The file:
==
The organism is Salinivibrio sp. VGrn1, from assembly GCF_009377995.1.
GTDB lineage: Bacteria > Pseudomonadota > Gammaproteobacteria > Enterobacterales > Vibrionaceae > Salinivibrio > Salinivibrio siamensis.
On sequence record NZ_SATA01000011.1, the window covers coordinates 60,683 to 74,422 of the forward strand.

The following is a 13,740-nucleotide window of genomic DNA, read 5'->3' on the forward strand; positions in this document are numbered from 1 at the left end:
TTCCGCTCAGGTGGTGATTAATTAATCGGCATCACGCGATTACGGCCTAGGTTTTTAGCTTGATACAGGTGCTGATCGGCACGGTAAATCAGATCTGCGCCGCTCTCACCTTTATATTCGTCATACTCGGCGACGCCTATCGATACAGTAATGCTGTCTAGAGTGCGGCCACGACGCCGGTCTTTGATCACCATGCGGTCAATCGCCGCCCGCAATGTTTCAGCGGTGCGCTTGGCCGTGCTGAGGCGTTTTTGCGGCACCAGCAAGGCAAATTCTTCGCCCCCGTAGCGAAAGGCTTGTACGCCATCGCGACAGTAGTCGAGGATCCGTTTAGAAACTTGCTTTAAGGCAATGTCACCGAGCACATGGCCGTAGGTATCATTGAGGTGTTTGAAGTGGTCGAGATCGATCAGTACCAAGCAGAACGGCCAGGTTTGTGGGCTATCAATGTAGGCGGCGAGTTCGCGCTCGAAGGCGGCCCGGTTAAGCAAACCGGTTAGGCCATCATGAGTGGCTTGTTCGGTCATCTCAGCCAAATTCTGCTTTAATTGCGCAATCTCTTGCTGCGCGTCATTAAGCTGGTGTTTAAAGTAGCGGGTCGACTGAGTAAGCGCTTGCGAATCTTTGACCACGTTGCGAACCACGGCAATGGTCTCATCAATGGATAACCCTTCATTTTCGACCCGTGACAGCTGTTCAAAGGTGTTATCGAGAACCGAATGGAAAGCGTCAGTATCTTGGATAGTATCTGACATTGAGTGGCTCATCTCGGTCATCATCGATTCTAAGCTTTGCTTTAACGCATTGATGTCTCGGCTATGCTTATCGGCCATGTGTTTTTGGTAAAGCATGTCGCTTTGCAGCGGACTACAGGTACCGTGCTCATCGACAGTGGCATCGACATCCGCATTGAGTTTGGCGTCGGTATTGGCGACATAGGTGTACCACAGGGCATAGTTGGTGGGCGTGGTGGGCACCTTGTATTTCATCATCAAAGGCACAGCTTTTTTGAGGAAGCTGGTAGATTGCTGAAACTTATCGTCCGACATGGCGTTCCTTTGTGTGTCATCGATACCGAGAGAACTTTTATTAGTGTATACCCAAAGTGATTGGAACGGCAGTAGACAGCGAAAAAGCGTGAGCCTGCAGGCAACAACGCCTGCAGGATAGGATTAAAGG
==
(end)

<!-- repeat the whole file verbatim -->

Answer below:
The organism is Salinivibrio sp. VGrn1, from assembly GCF_009377995.1.
GTDB lineage: Bacteria > Pseudomonadota > Gammaproteobacteria > Enterobacterales > Vibrionaceae > Salinivibrio > Salinivibrio siamensis.
On sequence record NZ_SATA01000011.1, the window covers coordinates 60,683 to 74,422 of the forward strand.

The following is a 13,740-nucleotide window of genomic DNA, read 5'->3' on the forward strand; positions in this document are numbered from 1 at the left end:
TTCCGCTCAGGTGGTGATTAATTAATCGGCATCACGCGATTACGGCCTAGGTTTTTAGCTTGATACAGGTGCTGATCGGCACGGTAAATCAGATCTGCGCCGCTCTCACCTTTATATTCGTCATACTCGGCGACGCCTATCGATACAGTAATGCTGTCTAGAGTGCGGCCACGACGCCGGTCTTTGATCACCATGCGGTCAATCGCCGCCCGCAATGTTTCAGCGGTGCGCTTGGCCGTGCTGAGGCGTTTTTGCGGCACCAGCAAGGCAAATTCTTCGCCCCCGTAGCGAAAGGCTTGTACGCCATCGCGACAGTAGTCGAGGATCCGTTTAGAAACTTGCTTTAAGGCAATGTCACCGAGCACATGGCCGTAGGTATCATTGAGGTGTTTGAAGTGGTCGAGATCGATCAGTACCAAGCAGAACGGCCAGGTTTGTGGGCTATCAATGTAGGCGGCGAGTTCGCGCTCGAAGGCGGCCCGGTTAAGCAAACCGGTTAGGCCATCATGAGTGGCTTGTTCGGTCATCTCAGCCAAATTCTGCTTTAATTGCGCAATCTCTTGCTGCGCGTCATTAAGCTGGTGTTTAAAGTAGCGGGTCGACTGAGTAAGCGCTTGCGAATCTTTGACCACGTTGCGAACCACGGCAATGGTCTCATCAATGGATAACCCTTCATTTTCGACCCGTGACAGCTGTTCAAAGGTGTTATCGAGAACCGAATGGAAAGCGTCAGTATCTTGGATAGTATCTGACATTGAGTGGCTCATCTCGGTCATCATCGATTCTAAGCTTTGCTTTAACGCATTGATGTCTCGGCTATGCTTATCGGCCATGTGTTTTTGGTAAAGCATGTCGCTTTGCAGCGGACTACAGGTACCGTGCTCATCGACAGTGGCATCGACATCCGCATTGAGTTTGGCGTCGGTATTGGCGACATAGGTGTACCACAGGGCATAGTTGGTGGGCGTGGTGGGCACCTTGTATTTCATCATCAAAGGCACAGCTTTTTTGAGGAAGCTGGTAGATTGCTGAAACTTATCGTCCGACATGGCGTTCCTTTGTGTGTCATCGATACCGAGAGAACTTTTATTAGTGTATACCCAAAGTGATTGGAACGGCAGTAGACAGCGAAAAAGCGTGAGCCTGCAGGCAACAACGCCTGCAGGATAGGATTAAAGG